by Kieran Fahy
Who the devil would call a choir ‘The Chicken Soup Choir’? The London Gospel Community Choir. OK. The Mormon Tabernacle. Yep. But The Chicken Soup Choir?
Bear with me. It works.
Jack Canfield and Mark Victor Hansen, authors of Chicken Soup for the Soul, chose the title of their ridiculously successful motivational tool because of chicken soup’s restorative powers in homes for the elderly. Just think back to your own school days. My memories of childhood illness are defined by large bottles of Lucozade wrapped in orange cellophane and bowls of hot chicken soup. I was always back at school the next morning. It must have been the soup, right?
So here I am. The remains of the day’s warmth lingers. I could be in Santa Monica: the highway buzzes behind me as I watch the sun fade out, my hand clutching a cool vodka, lime and soda. But I’m not. I’m in Westbourne and I’m clutching a pint. Am I bitter? No, because I’m being gently thrilled.
It’s a Tuesday night and I’m sitting outside Centre Stage. As it approaches eight, I can hear them: voices drifting like an August zephyr, skimming the dusk with honeyed harmonies. This is not the King’s College Choir: they aren’t going to be breathing heavenly carols into my mum’s lounge on Christmas Day. This is different. This is The Chicken Soup Choir and, in its modest Tuesday night way, it’s making me - to quote one of its members - ‘warm and fuzzy’.
This choir doesn’t really do functions. They’re not really for hire: they sing; they feel good; they go home with light heads and even lighter hearts.
Richard Ayley, an electronics technician, who’s been singing with the choir for eleven weeks, enthuses about the spiritual benefits of this kind of singing. ”It’s a shared experience. It gets down into your soul. I measure my week by how long I’ve got until I go to choir. When I go into work, I can feel it. I’m a different person. I’m more confident.”
Julie Staines and Esther Frake have been running the choir since 2009, when it consisted of only ten or so members. It now has over sixty.
“I go home on a high,” says Sarah - a mother of two from Poole - as she ponders the allure of the choir, “and I don’t get to sleep until midnight. I love the community feeling of it.”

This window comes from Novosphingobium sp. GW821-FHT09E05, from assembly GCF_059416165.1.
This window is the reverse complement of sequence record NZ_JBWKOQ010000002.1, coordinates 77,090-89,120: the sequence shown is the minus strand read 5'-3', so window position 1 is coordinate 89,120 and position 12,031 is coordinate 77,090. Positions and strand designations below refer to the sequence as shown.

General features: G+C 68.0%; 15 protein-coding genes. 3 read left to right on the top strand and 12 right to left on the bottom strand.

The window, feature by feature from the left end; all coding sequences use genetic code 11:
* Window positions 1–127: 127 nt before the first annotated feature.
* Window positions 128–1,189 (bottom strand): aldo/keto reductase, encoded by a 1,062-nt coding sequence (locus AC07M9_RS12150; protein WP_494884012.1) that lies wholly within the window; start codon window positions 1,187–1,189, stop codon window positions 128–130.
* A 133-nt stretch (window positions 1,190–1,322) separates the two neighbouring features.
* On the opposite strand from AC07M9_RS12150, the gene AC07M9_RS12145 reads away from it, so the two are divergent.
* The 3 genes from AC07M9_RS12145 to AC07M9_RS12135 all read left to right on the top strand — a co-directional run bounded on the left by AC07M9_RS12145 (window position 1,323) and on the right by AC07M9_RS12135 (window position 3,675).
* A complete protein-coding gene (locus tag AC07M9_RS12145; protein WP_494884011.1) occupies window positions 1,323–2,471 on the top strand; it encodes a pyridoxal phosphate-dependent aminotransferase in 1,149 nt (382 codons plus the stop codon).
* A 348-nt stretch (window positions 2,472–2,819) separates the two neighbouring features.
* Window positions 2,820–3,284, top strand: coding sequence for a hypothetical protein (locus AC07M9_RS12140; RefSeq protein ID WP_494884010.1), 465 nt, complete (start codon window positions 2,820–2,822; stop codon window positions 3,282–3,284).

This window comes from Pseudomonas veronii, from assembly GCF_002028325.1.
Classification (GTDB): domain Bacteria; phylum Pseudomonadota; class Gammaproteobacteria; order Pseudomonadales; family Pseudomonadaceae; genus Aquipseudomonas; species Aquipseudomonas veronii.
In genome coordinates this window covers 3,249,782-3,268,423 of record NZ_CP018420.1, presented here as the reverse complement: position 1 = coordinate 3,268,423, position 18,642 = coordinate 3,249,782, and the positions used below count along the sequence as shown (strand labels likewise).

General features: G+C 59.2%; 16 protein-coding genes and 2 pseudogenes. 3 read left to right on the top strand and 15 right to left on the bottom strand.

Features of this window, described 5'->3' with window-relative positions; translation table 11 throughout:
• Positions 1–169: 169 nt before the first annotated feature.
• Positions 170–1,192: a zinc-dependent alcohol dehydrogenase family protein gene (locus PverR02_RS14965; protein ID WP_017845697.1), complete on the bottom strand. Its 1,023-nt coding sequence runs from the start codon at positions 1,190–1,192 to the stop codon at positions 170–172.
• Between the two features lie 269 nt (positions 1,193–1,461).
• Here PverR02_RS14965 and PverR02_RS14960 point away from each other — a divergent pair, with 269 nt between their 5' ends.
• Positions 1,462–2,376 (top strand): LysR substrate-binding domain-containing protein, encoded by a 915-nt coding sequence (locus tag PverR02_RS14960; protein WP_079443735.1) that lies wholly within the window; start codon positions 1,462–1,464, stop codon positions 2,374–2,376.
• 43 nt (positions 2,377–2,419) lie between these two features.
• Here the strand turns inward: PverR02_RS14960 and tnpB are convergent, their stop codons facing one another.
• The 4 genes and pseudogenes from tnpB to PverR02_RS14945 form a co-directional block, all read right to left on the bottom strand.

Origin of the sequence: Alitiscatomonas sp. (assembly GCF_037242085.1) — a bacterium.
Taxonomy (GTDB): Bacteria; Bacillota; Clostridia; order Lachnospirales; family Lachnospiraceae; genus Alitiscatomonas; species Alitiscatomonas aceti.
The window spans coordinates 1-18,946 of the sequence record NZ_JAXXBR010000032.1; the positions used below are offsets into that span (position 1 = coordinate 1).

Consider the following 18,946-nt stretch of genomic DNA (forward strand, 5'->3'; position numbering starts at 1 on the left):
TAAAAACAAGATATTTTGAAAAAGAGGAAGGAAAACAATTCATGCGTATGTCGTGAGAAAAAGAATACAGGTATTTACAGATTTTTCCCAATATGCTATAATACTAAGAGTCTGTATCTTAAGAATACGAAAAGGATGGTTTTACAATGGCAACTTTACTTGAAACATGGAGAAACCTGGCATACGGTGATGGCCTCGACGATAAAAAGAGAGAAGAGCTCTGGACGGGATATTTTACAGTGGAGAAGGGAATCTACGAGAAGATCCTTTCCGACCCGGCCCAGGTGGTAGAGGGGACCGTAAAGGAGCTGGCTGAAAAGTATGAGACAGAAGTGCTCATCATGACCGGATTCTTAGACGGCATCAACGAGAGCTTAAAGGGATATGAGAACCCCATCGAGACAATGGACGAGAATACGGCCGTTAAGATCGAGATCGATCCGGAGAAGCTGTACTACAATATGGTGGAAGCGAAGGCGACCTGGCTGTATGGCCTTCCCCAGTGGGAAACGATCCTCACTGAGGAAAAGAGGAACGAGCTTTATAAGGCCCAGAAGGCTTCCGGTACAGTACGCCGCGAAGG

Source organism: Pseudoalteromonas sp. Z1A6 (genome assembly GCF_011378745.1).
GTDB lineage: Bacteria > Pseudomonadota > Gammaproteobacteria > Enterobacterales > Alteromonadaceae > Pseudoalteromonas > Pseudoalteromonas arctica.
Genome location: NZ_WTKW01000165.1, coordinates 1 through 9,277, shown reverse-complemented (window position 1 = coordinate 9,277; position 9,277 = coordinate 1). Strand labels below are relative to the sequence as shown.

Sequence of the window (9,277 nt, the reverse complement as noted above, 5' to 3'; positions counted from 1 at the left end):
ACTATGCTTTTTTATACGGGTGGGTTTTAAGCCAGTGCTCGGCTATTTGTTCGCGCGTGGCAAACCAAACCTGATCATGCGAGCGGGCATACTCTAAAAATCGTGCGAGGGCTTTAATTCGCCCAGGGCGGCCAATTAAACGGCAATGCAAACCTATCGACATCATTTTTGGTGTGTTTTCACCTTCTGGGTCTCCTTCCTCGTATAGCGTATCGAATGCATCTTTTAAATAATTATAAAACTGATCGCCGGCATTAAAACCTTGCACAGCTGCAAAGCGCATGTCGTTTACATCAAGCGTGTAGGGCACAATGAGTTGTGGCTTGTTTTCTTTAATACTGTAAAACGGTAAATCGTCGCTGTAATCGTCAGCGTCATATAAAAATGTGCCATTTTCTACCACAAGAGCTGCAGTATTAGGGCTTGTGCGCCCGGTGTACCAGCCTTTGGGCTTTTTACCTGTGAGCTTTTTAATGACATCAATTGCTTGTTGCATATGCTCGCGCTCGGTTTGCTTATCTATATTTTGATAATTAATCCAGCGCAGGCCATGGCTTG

The room sizzles with a simple enthusiasm: the talent without the ego. None has auditioned, and only a few have sung beyond amateur level. The majority just want to make sweet noise.
They open the session with Elbow’s One Day Like This – a song that could have been written as a workout for a community choir – and they hold their own, passionately gathering every anthemic component together as they cruise by. Perfect Day, again, allows itself to be poured into the choir’s mould and, again, it stirs you where you like to be stirred.
Other choices seem less well suited to the choral format: One of Us and Sweet Dreams aren’t quite as commanding yet the distinctly unlikely numbers, Sex on Fire and Ash’s Shining Light - surprisingly – stand up as real thrillers. It occurs to me as the opening bars unfold that standing the impossibly delicate harmonies of God Only Knows against naked piano could be asking too much but this lot have the touch and the control to treat it right.
I return to Richard, who has been treated for depression on and off for the last seven years, and ask him how he’d feel if the choir hadn’t happened. “I’d probably be back on the antidepressants by now. They do work. But they take away the good bits as well as the bad bits.” The choir however, says Richard, softens the lows but enhances the highs. I’m starting to see what he means.
So I leave, and my hunger has eased. My recommendation?
Try the soup. It’s very good.
© Kieran Fahy 2010